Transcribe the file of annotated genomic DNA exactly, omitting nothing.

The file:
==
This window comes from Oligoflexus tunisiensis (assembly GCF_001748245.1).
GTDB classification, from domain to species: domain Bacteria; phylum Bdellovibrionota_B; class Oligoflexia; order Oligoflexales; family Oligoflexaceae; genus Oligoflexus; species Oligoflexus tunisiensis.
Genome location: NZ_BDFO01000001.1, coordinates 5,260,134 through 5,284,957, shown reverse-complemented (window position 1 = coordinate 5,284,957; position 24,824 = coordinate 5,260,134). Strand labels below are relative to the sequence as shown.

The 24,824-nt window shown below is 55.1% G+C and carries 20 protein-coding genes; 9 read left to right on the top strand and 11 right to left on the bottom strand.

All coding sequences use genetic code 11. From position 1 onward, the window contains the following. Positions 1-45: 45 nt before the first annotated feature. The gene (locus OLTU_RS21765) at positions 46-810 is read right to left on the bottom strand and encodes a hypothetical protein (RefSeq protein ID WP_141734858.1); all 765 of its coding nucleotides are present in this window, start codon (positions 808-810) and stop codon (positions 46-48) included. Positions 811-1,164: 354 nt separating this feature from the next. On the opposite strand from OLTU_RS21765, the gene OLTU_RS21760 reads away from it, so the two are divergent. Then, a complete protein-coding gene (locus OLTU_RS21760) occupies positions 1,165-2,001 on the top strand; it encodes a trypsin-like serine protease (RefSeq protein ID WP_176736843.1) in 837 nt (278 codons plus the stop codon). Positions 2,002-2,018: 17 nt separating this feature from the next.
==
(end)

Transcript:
This window comes from Oligoflexus tunisiensis (assembly GCF_001748245.1).
GTDB classification, from domain to species: domain Bacteria; phylum Bdellovibrionota_B; class Oligoflexia; order Oligoflexales; family Oligoflexaceae; genus Oligoflexus; species Oligoflexus tunisiensis.
Genome location: NZ_BDFO01000001.1, coordinates 5,260,134 through 5,284,957, shown reverse-complemented (window position 1 = coordinate 5,284,957; position 24,824 = coordinate 5,260,134). Strand labels below are relative to the sequence as shown.

The 24,824-nt window shown below is 55.1% G+C and carries 20 protein-coding genes; 9 read left to right on the top strand and 11 right to left on the bottom strand.

All coding sequences use genetic code 11. From position 1 onward, the window contains the following. Positions 1-45: 45 nt before the first annotated feature. The gene (locus OLTU_RS21765) at positions 46-810 is read right to left on the bottom strand and encodes a hypothetical protein (RefSeq protein ID WP_141734858.1); all 765 of its coding nucleotides are present in this window, start codon (positions 808-810) and stop codon (positions 46-48) included. Positions 811-1,164: 354 nt separating this feature from the next. On the opposite strand from OLTU_RS21765, the gene OLTU_RS21760 reads away from it, so the two are divergent. Then, a complete protein-coding gene (locus OLTU_RS21760) occupies positions 1,165-2,001 on the top strand; it encodes a trypsin-like serine protease (RefSeq protein ID WP_176736843.1) in 837 nt (278 codons plus the stop codon). Positions 2,002-2,018: 17 nt separating this feature from the next.